There comes a time when we read or see something that makes us want to quit our day job, pack our bags, and go do something that actually makes a difference in this world. Few get past their morning coffee before they’re once again off to the office, dreams put on hold. And then there are those who, damn the naysayers and snickers, actually follow through and make the world, in some small measure, a better place to live in. Mark van Luyk, a Creative Director by trade, and his wife, Judith Madigan, an optometrist by trade, did just that. And they’ve succeeded.
Judith and Mark stepped out of the corporate world in 2006 and after a year of travel and soul searching, established ‘BrandOutLoud’, which in Judith’s words ” specializes in tailor-made branding and communications for non-profits worldwide.” If you’ve ever browsed through brochures and websites designed and illustrated by and for non-governmental and other non-profit organizations, you know the design and graphics can often be sophomoric, and at times depressing to look at. Mark and Judith were determined to change all of that.
As a Creative Director, Mark understands the importance of branding – “It’s all about knowing who you are and what you stand for”. He’s also quite aware of the role of powerful imagery when it comes to successful communication. “Showing stereotype (aid) images of tragedy, warfare, or disease evokes helping from the point of view of pity. Besides, the world has seen enough of the sad looking malnourished African child with the flies in the eyes” Mark adds.
Mark’s approach is to present local aid organizations from remote locations around the world as real people, with dreams of their own being turned into realities. And no matter how humble or simple the endeavor may be, there is a strong sense of pride and dignity in the faces of the people he has photographed along the way.
As a result of Mark and Judith’s efforts, small local aid organizations now have the ability to sustain themselves by attracting new supporters and expanding their network of partners, becoming more and more independent. They are able to show their story and get their message across using the newly well-designed communication tools.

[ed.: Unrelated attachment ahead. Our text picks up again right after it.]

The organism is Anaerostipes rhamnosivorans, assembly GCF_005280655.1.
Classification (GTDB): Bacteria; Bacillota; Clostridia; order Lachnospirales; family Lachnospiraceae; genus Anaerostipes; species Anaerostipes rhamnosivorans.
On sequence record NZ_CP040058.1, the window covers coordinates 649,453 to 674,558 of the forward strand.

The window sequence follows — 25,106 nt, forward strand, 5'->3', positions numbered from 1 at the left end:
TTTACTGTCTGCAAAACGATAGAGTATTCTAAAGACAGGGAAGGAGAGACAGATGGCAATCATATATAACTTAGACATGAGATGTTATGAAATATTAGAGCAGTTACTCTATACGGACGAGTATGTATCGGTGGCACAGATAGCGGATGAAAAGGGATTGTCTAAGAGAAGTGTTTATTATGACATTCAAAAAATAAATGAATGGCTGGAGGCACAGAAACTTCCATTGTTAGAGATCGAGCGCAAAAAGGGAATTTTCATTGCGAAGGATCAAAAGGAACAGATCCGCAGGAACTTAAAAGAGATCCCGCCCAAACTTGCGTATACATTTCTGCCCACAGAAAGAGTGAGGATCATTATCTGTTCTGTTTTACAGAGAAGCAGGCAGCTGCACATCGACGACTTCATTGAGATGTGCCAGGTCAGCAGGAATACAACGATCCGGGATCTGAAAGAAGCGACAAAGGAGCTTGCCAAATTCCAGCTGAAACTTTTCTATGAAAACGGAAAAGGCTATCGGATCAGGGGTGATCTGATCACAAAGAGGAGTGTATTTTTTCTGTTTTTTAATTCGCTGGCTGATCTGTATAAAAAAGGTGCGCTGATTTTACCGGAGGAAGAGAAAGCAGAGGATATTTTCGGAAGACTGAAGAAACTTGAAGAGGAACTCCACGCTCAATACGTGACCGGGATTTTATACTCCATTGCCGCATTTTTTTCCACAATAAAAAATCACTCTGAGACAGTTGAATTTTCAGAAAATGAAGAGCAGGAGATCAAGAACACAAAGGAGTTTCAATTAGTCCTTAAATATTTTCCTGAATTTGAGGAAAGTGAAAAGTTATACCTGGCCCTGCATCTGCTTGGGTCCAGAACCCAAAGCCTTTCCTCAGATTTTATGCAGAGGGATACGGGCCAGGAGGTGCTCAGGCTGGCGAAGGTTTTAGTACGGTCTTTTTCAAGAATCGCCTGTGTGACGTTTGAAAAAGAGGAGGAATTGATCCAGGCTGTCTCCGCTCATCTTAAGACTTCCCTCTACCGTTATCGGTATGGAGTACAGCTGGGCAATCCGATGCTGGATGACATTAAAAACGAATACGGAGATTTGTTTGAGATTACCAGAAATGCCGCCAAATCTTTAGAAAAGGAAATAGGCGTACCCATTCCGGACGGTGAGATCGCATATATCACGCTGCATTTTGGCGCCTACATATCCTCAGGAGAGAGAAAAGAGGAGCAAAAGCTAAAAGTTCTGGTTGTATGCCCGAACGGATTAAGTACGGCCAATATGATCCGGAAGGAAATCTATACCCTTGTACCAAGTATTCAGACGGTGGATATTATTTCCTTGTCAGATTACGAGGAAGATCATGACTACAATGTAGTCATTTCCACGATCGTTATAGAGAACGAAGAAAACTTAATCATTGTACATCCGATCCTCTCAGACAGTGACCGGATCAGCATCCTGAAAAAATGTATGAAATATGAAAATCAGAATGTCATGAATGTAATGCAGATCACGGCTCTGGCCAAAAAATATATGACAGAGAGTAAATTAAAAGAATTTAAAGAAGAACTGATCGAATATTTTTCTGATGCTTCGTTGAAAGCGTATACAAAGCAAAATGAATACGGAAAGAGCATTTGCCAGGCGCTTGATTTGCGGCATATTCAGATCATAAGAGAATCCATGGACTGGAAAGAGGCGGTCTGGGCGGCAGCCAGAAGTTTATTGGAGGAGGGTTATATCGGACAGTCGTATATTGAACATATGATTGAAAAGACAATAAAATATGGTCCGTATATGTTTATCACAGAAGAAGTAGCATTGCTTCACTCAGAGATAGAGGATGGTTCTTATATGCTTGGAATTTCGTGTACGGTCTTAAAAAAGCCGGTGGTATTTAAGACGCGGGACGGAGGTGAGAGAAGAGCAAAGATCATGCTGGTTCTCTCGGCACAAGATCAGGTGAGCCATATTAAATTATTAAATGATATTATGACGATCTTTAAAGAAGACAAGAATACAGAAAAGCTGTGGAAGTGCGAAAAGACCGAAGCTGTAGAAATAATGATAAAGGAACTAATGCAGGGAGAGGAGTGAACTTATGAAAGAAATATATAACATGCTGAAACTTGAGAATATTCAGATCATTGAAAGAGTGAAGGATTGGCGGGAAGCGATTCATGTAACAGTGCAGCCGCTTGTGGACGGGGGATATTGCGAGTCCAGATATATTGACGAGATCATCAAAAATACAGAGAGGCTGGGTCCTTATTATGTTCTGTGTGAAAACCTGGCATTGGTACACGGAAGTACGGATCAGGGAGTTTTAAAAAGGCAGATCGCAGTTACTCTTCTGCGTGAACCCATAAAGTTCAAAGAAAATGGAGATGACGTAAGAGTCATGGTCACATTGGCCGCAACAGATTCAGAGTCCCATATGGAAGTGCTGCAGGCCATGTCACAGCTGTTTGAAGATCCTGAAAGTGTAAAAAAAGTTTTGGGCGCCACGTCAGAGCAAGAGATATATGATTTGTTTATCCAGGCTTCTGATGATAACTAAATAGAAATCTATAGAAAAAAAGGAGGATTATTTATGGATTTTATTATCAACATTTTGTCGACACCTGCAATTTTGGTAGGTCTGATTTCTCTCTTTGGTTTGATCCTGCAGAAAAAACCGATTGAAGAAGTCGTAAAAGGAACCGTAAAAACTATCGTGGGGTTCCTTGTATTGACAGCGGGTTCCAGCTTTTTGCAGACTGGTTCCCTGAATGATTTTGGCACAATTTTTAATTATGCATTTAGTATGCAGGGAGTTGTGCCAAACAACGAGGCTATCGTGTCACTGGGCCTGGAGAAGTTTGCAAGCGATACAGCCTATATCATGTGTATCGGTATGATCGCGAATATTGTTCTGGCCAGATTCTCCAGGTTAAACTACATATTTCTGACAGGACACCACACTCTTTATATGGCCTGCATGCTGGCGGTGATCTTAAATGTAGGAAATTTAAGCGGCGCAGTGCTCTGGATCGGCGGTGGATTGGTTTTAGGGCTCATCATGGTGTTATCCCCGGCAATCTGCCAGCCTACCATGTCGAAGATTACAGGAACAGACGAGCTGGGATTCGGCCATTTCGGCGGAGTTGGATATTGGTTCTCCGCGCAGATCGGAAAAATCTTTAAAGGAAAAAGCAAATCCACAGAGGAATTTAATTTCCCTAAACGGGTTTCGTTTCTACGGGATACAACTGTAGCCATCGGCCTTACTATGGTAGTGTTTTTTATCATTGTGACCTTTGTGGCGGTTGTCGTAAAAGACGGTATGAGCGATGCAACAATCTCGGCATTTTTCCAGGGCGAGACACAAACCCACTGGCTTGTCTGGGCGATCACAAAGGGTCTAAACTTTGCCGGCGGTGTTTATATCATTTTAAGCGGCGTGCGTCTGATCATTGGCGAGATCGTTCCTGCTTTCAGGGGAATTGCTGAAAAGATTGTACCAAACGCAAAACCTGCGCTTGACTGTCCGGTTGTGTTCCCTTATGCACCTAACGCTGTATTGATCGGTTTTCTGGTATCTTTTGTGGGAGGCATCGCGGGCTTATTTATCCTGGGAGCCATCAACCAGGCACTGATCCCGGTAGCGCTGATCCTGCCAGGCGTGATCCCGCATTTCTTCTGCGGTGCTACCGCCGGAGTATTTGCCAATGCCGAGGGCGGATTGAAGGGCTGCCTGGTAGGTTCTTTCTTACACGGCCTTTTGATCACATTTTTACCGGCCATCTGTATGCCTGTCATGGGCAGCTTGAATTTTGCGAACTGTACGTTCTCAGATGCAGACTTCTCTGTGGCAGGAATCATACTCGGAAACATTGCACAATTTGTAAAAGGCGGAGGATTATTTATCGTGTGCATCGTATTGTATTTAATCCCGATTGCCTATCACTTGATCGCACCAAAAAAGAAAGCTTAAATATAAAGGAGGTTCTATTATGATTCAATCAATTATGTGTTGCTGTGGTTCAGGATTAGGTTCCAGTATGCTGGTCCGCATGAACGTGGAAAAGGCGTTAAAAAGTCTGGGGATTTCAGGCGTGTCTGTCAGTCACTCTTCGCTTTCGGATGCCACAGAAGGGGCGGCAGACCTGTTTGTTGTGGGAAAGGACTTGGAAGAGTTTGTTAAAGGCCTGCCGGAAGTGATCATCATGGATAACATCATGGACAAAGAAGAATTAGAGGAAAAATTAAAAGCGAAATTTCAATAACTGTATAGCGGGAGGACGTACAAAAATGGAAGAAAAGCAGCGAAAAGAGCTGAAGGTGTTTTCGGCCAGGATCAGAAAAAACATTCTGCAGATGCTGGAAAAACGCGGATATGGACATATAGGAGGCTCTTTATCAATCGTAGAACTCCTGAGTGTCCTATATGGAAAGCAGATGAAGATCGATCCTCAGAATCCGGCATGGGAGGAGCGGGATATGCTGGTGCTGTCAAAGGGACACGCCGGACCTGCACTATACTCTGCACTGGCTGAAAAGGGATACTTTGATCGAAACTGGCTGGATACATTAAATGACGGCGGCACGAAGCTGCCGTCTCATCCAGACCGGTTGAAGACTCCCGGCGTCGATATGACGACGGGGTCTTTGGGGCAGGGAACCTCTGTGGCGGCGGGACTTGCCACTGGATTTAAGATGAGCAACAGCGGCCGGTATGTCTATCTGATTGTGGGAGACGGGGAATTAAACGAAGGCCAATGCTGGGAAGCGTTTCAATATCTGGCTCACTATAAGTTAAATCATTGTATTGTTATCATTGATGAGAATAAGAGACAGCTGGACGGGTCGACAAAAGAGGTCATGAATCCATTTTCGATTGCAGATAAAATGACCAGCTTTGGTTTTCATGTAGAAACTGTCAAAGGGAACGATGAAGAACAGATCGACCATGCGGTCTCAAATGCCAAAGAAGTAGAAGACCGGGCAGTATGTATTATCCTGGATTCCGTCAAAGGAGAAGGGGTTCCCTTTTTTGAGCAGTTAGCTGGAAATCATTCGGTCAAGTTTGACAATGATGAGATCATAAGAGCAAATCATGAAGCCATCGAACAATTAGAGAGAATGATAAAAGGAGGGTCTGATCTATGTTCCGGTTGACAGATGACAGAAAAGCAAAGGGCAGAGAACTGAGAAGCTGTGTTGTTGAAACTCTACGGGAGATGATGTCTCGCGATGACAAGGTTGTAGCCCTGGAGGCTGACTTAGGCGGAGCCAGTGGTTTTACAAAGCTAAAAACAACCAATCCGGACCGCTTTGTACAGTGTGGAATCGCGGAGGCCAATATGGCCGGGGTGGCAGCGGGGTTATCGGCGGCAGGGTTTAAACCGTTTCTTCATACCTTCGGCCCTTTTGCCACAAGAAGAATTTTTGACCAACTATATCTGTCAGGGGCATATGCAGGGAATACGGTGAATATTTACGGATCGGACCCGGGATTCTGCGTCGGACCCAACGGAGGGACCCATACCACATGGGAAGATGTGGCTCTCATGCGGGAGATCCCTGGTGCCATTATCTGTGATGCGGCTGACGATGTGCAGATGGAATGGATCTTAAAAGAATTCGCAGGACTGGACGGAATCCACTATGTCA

So far Mark and Judith have met with much success. Rather than chasing leads, organizations are now seeking them out for their expertise in not only ‘branding’ aid organizations, but for their unique ability to design and supply the elements of entire campaigns, and they do it quite well.
Due to the remoteness of many of the locations the van Luyks travel to, they must travel light. For this reason Mark narrowed his choices of gear down to his Canon cameras (EOS 5D Mark II and Mark III), a set of fast prime lenses, and four Canon 580EX II Speedlites which he uses grouped together or individually depending on the circumstances – with or without a softbox or umbrella (In addition to stills, Mark also shoots HDSLR video for client and promotional needs). To synchronize his cameras and lights, Mark relies on PocketWizard MiniTT1 Transmitters, PocketWizard FlexTT5 Transceivers, and PocketWizard AC3 ZoneControllers, which he cannot praise enough.
“I work in the field and I have to think about everything going on around me, and we often have to set up and work quickly. My PocketWizard system allows me to set my lights the way I want them knowing the images will come out dead-on. “I’d rather get it right when I press the shutter release. Sitting at a computer doing Photoshop is not my idea of a fun time.”
Mark relishes the fact he can control the entire creative process from soup to nuts. “Knowing upfront how the image will appear at the end makes it easy for me to capture and compose all of the elements together. I can pre-visualize the picture and how it will appear in print or the web before I fire the shutter. That’s a huge advantage.”
The resulting images are strikingly simple, and though ‘advertorial’ in style, don’t come off too slick or condescending to either the subject(s) or viewer(s). Mark van Luyk and Judith Madigan are quite clear on the fact their subjects are real people, with real hopes, dreams, and realities, and they deserve the same level of dignity an respect as the more privileged amongst us.
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